If what you say you want does not align with what you do then internal confusion will create external turmoil. Clarity + consistency + accountability = leadership [goals].
Election cycles are always interesting as people are a bit more vocal about expressing their beliefs about politics and “how things should be run.” In the presidential season prior to our current one, when Romney was running against Obama, I remember discussing politics with a few people and asking, “Do you think your vision for how the country should be run (IE the things you say you want the President to be doing) is reflected in your approach to business?”
If you dare to take a moment, take a position that you were particularly vocal about when the political debates were raging, got it? Now bring to mind a time when this issue was present in your life - if a) it isn't applicable, then throw that issue out of your dialogue; b) if it is applicable, did you respond to said issue in relationship to your stated values?
I thought to myself, do I manage and lead my own team in the manner that I believe the President should be running the country. Do my actions reflect my utterances? I know I can see inconsistencies between what other people say, especially with regards to political persuasions, and how they lead their teams. I, like many, feel that I am rather good at juding others (Uncomfortable laughter slowly dies off). I am sure others can see the gaping holes of inconsistency in my own actions without having to peer too far behind the curtain.
Maybe it’s just me, but many times we can be hardliners on issues, many of which are real life issues that affect our businesses which in turn affect the people in our organizations, and yet when we are faced with these issues in real life situations – we don’t act in accordance with what we say our values are. Perhaps this is a blessing (ble$$ed #), because so many of us are still learning to lead. I may puff up my chest on an issue, and I am primarily speaking of those political issues that intersect with business, yet I do the opposite when it comes time to make a decision. Either my philosophy of business needs a re-tooling, or my business persona needs an update, or more likely the answer is both.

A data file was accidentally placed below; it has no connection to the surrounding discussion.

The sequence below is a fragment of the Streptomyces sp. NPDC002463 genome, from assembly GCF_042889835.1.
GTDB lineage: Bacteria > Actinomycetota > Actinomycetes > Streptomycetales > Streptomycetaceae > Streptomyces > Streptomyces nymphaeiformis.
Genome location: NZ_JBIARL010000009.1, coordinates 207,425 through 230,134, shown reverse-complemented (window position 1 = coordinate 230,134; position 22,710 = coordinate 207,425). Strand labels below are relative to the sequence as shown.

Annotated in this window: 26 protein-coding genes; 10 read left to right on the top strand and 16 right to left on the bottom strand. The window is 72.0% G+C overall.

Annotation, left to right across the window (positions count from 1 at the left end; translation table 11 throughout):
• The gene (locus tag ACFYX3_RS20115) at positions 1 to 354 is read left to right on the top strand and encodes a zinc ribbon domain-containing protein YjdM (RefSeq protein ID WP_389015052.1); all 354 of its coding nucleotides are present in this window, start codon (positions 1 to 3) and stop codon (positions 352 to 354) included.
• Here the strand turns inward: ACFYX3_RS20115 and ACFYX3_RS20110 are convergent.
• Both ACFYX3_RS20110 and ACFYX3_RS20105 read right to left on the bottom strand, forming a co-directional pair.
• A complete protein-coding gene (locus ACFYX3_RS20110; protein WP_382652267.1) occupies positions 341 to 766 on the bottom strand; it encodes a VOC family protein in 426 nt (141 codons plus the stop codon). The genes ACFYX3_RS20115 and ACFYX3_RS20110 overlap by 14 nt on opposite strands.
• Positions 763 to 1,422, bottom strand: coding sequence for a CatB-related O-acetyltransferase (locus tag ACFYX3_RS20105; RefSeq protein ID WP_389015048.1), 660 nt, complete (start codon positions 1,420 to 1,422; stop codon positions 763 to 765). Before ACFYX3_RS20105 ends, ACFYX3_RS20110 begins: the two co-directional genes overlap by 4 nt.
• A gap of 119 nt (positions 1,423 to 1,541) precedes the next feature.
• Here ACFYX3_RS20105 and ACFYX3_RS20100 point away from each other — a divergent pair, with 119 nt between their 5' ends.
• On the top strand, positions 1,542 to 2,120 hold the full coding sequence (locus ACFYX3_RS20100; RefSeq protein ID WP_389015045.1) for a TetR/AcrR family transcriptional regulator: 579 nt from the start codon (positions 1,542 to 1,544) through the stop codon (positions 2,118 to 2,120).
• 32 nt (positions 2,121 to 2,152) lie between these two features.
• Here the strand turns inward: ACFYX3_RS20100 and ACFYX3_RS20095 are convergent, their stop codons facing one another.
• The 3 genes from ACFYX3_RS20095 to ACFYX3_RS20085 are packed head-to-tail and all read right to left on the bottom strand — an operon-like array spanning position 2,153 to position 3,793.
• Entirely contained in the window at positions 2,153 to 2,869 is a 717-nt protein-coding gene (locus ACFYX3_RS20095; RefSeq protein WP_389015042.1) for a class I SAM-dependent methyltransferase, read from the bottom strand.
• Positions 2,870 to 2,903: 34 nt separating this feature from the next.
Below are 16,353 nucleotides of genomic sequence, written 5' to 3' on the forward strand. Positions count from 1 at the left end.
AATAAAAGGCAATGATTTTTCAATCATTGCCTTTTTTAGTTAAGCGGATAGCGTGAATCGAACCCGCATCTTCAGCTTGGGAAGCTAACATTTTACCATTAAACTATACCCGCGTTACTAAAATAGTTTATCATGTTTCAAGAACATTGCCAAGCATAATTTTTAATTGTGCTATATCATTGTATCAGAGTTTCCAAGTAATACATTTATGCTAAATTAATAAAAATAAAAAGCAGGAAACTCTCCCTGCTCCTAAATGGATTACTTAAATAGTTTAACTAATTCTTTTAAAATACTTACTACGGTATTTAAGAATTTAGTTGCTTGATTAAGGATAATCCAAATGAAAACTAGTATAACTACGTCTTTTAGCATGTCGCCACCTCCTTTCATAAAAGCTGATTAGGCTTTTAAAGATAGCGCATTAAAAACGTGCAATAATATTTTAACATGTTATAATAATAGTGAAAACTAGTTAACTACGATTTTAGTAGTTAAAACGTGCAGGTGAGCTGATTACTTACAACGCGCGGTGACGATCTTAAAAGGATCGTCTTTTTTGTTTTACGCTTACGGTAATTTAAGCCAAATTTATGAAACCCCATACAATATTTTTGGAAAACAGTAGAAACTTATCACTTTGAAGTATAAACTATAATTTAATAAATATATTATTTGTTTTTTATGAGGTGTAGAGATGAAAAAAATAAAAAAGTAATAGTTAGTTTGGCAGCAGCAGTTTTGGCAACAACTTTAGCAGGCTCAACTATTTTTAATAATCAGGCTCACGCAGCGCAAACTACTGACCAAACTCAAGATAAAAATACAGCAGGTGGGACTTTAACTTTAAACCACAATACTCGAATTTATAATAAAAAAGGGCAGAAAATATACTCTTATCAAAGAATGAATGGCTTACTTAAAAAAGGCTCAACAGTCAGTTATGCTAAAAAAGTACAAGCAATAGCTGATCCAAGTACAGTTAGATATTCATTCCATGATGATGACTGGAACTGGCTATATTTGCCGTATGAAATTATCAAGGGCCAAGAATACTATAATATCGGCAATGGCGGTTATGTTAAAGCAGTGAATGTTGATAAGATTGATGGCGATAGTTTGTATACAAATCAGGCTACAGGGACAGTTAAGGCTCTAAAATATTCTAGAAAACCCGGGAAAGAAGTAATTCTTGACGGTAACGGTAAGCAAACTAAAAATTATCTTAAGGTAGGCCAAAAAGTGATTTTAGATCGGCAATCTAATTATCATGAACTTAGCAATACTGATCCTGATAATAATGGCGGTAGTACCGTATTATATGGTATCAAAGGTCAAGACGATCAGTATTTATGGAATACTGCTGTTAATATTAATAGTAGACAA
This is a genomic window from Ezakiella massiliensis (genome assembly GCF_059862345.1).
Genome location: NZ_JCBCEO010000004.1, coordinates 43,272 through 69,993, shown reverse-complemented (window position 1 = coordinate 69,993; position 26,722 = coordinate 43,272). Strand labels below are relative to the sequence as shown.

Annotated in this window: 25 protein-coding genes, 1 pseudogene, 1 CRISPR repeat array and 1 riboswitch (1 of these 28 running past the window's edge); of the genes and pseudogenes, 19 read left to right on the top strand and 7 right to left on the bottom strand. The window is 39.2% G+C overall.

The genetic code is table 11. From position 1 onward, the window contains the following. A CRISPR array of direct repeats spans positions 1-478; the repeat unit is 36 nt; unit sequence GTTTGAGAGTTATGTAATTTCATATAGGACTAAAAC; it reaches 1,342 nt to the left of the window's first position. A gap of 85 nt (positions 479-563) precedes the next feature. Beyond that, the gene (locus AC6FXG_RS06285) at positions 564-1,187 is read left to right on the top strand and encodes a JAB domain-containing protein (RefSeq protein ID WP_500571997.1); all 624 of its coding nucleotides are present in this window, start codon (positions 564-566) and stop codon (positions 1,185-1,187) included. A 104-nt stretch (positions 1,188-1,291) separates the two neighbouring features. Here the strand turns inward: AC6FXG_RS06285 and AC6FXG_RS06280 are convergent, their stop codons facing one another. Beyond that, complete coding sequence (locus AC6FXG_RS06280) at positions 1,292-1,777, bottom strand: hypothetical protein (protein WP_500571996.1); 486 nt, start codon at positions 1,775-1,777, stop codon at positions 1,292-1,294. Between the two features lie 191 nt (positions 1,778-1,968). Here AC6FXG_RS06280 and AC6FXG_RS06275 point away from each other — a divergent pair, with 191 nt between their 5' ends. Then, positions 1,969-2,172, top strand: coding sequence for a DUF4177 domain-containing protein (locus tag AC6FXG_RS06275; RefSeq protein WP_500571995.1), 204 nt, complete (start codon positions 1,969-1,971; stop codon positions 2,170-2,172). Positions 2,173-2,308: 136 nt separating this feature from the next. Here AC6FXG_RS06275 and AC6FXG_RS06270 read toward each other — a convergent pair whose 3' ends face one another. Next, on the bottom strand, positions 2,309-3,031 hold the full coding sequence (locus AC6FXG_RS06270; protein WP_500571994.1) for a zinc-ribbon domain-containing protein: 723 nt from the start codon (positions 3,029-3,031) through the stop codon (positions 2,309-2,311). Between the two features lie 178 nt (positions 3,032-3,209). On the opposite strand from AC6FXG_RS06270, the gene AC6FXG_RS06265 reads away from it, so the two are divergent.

What I think leads to what I do and what I do needs to be reviewed and revised from time to time. It’s easy to play arm chair adviser to the President from my couch while watching a debate. It’s simple enough to judge my peers from my perch in the back seat of their lives. In the midst of my keen review of others how often do I take my own inventory to judge my own actions against my pontificated values?
Get right son, or at least get clear, consistent and accountable. Leading by example is the most challenging and the most effective because it calls the “leader” to lead themselves first.
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Jon Isaacson has a monthly feature column with Restoration & Remediation (R&R) Magazine titled The Intentional Restorer